Rue du Sommet-Trinité. Photo: Google Maps

Some of the residents of Saint-Bruno-de-Montarville in Quebec appealed to their city councilors on Monday to stop what they consider an unreasonable influx of cyclists into their quiet neighbourhood.

The residents who showed up consider the club riders who come to train on the roads of their neighbourhood more than just a nuisance but an invasion of their quiet streets. They think cyclists using the neighbourhood to train are disregarding the street laws and there needs to be a greater police presence.

Nicole Kirouac, who lives on Rue du Sommet-Trinité near the corner of Chemin des Hirondelles and Rue Mésange, told La Radio Allumée she feels like a hostage because of the cyclists who chose the roads of her neighbourhood to train on for hours.

A popular Strava segment that goes by this intersection, a 500 m stretch of road that rises at an average gradient of 3.7 per cent, has 11,912 attempts by 1,335 users. Many of the roads in this corner of Saint-Bruno rise gently as they sit on the slopes of the Mont-Sainte-Bruno and are dead ends so they don’t see very much vehicle traffic.

The Chemin des Hirondelles has a separated bike lane but Rue du Sommet-Trinité, another popular Strava segment with 20,336 attempts that rises for 700 m at five per cent does not.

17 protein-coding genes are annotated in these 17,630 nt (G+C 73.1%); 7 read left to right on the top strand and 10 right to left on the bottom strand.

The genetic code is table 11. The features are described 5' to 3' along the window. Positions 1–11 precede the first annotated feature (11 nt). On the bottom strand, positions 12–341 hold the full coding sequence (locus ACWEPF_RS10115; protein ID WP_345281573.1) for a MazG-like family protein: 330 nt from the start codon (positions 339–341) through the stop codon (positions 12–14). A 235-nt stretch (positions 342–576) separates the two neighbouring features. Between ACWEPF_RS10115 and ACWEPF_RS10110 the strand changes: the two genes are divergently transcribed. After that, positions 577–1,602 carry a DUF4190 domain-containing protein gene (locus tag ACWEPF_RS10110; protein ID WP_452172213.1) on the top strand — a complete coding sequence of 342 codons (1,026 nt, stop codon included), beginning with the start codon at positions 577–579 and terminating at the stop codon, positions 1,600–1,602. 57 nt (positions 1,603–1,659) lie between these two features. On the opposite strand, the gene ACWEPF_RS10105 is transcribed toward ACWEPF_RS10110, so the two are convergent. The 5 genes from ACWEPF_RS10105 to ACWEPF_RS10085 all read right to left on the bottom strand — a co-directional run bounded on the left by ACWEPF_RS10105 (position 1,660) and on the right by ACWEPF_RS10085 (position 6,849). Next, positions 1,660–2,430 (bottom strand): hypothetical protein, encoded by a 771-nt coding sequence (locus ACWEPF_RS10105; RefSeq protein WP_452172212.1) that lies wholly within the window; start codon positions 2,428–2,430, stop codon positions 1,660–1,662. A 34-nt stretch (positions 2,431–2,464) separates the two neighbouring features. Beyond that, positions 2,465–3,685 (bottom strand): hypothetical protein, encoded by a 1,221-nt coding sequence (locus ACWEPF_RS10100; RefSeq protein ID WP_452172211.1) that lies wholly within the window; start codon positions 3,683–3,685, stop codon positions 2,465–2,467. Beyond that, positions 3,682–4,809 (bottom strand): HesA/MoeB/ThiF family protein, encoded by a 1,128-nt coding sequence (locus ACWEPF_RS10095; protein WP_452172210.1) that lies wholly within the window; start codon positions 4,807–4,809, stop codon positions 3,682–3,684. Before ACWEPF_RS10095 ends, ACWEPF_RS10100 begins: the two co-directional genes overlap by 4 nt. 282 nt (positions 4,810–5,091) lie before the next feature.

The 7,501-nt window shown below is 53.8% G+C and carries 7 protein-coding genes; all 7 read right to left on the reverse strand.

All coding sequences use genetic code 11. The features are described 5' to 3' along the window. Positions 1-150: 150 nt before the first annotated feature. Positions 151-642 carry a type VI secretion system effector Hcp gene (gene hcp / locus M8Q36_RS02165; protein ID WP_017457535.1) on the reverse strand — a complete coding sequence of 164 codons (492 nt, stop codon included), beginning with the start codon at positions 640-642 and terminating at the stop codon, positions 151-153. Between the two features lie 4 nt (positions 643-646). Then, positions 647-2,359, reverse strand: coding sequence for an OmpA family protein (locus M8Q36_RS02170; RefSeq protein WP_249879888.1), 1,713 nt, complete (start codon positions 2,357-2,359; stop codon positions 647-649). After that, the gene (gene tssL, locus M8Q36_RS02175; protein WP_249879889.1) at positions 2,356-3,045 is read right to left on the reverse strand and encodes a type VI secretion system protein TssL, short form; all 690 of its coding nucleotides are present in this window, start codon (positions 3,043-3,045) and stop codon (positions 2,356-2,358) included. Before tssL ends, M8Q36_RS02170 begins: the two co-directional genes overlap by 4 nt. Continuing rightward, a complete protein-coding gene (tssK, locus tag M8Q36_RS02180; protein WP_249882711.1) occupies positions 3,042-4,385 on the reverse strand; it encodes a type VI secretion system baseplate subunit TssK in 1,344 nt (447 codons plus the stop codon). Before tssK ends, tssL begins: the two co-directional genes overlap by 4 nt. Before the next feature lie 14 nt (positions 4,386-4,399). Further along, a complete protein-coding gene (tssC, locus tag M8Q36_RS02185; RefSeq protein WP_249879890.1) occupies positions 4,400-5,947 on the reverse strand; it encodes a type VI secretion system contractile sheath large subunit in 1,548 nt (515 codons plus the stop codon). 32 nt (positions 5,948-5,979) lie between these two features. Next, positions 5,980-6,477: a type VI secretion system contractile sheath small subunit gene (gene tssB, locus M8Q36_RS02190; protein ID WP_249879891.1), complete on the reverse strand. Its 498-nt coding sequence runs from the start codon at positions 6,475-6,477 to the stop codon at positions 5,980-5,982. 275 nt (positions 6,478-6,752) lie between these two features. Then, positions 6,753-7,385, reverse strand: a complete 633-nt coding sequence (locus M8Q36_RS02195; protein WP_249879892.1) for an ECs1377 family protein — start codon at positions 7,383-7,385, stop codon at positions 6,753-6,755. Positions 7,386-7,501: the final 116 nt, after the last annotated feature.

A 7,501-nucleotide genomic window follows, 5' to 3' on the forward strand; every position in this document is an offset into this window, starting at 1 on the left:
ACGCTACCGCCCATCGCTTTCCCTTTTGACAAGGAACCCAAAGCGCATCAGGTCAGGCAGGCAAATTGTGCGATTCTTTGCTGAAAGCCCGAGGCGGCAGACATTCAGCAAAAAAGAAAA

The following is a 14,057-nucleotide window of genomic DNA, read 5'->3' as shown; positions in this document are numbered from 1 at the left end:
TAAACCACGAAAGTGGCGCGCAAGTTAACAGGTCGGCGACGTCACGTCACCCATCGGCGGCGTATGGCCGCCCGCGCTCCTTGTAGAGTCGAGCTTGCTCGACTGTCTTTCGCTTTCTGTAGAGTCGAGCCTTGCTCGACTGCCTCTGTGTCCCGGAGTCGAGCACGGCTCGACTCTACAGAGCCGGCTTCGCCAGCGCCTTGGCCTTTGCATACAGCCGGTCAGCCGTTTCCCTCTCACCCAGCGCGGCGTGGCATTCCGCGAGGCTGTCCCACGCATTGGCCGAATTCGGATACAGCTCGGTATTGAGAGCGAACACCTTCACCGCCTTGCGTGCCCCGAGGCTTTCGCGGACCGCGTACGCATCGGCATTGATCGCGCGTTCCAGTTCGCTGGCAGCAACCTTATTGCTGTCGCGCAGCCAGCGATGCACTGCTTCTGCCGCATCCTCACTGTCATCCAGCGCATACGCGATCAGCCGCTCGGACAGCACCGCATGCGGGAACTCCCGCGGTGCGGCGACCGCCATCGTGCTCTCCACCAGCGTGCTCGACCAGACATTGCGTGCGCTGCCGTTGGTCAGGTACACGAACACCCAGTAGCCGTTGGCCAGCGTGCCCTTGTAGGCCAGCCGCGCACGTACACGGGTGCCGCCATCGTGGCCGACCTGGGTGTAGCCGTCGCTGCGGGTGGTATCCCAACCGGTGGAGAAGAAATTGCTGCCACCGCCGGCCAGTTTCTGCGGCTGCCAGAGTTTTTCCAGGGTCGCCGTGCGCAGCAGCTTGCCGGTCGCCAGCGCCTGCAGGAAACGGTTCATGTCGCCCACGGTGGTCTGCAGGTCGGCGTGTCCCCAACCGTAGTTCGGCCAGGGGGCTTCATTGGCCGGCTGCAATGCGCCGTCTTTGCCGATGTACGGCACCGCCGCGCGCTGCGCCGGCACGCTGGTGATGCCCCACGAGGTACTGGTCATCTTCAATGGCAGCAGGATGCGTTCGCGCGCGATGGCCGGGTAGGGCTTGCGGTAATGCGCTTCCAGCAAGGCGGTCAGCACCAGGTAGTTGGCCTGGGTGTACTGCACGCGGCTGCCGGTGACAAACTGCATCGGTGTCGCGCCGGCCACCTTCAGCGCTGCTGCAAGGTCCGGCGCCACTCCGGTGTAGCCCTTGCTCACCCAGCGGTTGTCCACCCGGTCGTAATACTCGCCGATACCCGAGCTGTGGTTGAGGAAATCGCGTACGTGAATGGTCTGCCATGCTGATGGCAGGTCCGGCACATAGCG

The residents who showed up to the meeting want the city to better regulate the neighbourhood to prevent cyclists who disobey the law from using their roads for training which residents have come to find very disturbing.

Chemin des Hirondelles. Photo: Google Maps

City mayor Martin Murray said there has been a police presence in the area to insure the roads are safe and tickets are issued to those who do not follow the laws of the road. However, Kirouac said that the police presence is insufficient and cyclists easily outwit law enforcement.

The mayor’s advice to residents for now was to call 911 as soon as possible when they spot cyclists disobeying the law. A more permanent police presence is unlikely as he said cyclists would just continue to use the roads at off hours and the city needs to deploy it’s resources more effectively.

 

 


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